Chatham Islands, New Zealand
Jen Fairfield scanned her gear one last time. Twelve sonic transmitters. Check. Twelve barbed tags to attach the transmitters. Check. Collapsible tagging pole, hydrophone, antenna, laptop, backup battery, and a backup external hard drive. Triple check.
She fiddled with her long ponytail as her mind calculated what else she needed.
She had almost forgotten her snacks. She didn’t do well when she was hangry.
She grabbed several granola bars and a baggie filled with almonds and walnuts, then added two chocolate bars. If she became bored or stressed while at sea all day, she’d need a pick-me-up for her flagging blood sugar.
A knock at her motel door revealed Sam and Barry, her grad students.
“Are you ready?” Sam asked, her green eyes alight with anticipation, infectious smile as charming as her freckled nose and auburn hair. Samantha Harraway loved great white sharks almost as much as Jen’s friend, Grace Mann, fellow shark researcher and co-worker. But in truth, no one was more devoted to whites than Gracie, who free-dived with the beasts.
“Yes, I think so,” she replied, pulling on a rain jacket over her fleece pullover.
Jen was happy enough to stick to her cage dives, but she suspected she might have to transfer Sam over to Grace at the California Marine Institute before too long. Jen’s approach to studying sharks had always been more pragmatic than passionate; when it came to marine biology specializations, sharks appealed to her stubborn and competitive nature. Shark biologist positions were hard to get, and Jen took great pride in her accomplishments and the fact that it gave her an edge with her three older brothers.
And not only that, there was something infinitely satisfying about studying sharks. They were mysterious creatures with reputations that preceded them. Not unlike Gabe O’Grady.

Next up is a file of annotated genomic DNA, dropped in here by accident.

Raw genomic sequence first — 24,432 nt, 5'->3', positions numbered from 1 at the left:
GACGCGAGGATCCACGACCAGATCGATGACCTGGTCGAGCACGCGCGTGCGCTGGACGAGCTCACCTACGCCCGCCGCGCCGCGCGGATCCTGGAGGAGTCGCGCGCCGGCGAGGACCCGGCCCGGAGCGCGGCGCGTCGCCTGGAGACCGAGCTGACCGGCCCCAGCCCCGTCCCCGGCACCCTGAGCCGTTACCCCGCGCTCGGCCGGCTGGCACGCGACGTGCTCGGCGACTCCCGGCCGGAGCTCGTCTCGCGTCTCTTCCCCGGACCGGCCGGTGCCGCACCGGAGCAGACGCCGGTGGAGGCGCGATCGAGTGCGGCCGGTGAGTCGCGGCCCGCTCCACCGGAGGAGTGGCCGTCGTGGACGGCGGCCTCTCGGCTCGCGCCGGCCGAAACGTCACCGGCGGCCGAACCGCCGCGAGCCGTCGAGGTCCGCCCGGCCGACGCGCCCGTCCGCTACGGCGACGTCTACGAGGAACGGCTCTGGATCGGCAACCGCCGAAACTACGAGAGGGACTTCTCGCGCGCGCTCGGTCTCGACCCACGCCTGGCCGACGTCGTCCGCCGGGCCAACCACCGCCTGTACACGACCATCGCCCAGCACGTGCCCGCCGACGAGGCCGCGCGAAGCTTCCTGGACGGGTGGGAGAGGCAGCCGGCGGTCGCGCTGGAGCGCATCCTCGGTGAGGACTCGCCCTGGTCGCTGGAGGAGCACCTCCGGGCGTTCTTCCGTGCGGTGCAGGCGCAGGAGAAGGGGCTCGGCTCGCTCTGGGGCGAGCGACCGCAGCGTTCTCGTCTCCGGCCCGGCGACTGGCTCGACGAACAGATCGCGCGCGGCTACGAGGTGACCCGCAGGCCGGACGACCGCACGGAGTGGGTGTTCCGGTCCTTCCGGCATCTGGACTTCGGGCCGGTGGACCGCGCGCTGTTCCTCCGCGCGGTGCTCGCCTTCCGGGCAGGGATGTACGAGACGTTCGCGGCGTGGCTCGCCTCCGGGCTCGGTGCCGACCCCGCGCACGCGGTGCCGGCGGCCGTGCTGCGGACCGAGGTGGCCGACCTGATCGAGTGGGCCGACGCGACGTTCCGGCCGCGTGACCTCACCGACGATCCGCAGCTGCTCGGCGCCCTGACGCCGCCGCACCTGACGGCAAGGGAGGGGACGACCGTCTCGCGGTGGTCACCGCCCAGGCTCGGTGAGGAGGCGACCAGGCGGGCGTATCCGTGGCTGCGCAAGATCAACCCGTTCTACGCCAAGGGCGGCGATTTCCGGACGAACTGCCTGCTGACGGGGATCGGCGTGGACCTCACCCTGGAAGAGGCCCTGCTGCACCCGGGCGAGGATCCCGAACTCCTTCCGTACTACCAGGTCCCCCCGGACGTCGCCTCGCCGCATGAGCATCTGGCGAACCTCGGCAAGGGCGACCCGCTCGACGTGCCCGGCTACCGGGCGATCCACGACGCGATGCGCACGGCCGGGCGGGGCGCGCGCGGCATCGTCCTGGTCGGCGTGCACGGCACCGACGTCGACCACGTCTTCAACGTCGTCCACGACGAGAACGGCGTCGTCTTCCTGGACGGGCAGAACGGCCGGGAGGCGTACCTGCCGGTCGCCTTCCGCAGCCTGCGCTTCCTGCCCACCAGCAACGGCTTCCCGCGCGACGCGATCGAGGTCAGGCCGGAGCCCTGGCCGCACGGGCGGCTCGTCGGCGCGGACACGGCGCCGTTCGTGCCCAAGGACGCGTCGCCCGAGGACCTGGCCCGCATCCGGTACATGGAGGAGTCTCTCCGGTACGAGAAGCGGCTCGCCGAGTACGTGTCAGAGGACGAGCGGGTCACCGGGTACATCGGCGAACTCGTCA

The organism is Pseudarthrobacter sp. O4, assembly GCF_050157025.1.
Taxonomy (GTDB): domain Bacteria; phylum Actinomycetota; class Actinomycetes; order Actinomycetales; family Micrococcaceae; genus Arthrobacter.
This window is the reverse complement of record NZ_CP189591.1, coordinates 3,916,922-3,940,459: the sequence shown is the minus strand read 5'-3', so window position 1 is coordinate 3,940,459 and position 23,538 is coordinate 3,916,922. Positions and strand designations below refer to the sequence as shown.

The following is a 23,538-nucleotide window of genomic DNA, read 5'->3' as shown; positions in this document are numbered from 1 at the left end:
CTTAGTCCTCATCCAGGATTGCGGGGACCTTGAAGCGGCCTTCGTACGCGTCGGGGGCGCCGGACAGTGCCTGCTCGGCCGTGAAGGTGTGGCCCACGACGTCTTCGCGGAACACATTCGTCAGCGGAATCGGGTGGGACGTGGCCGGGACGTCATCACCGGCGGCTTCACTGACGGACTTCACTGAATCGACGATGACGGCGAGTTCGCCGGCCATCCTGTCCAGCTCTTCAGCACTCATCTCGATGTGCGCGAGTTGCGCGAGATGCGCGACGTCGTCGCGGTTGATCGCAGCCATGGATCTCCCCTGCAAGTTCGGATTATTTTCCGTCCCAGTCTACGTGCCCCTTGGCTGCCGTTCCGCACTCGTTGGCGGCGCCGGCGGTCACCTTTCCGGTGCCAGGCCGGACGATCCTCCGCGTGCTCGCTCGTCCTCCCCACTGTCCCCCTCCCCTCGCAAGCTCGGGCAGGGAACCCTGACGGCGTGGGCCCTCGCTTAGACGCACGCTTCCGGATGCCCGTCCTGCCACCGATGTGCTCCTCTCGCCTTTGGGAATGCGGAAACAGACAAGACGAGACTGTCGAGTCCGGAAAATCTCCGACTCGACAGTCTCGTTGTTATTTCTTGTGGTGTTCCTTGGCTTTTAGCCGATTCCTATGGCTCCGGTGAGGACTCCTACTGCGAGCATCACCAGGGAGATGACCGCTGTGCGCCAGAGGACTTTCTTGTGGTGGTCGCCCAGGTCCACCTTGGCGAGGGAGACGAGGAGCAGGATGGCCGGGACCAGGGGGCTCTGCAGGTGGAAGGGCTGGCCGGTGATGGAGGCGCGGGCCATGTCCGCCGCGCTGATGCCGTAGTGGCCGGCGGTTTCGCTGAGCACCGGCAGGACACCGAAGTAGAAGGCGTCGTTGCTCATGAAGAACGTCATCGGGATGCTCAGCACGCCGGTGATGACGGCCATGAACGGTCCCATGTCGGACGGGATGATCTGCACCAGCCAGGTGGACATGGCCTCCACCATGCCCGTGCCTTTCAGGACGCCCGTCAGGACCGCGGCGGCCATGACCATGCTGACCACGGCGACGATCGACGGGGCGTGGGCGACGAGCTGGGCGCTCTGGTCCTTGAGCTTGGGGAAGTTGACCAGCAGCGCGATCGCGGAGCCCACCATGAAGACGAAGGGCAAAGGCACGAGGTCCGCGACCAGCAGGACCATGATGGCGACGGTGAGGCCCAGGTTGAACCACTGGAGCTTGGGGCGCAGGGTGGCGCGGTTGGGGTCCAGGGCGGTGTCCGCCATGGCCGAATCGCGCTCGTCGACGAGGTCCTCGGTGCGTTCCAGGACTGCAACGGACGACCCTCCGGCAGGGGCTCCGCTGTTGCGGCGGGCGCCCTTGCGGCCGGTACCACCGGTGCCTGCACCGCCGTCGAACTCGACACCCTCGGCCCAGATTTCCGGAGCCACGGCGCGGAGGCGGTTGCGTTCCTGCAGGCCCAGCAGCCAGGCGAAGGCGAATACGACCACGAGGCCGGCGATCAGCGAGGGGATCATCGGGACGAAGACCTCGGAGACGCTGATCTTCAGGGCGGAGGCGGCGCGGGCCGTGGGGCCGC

Thinking about him made her heartbeat pause and then jump back into rhythm with a forceful thud, which caused her to scowl. It’s been almost two months since the embarrassing voicemail incident, for God’s sake. Move on.
“Barry, can you grab the bag of gear?” she asked.
“Only if you stop making that face at me.”
“Sorry.” Jen softened her gaze, regretting that she’d let her emotions show. She was usually pretty good at keeping her feelings under wraps, a useful skill while on a boat with a bunch of males. Her brothers had trained her well. So it was all the more baffling as to why she’d recorded that voicemail to O’Grady. She’d gushed her feelings like a broken fire hydrant. And he’d responded with … nothing. Nada. Complete radio silence. The heat of embarrassment still managed to singe Jen’s insides and burn her face, even weeks later.
Screw O’Grady. She was absolutely over this. Except that screwing O’Grady had been the main plot of her voicemail, and damn her traitorous heart for still wanting him. Even after his obvious rejection.
I’m so pathetic.
Barry grinned, his teeth flashing white against his dark skin, and took hold of the duffel bag. “No worries. You organize your gear like a mother with a child who has cancer.”
That brought Jen up short. “What does that even mean?” she asked, her brows furrowing.
“It means you worry too much. Everything will go the way it’s supposed to go.”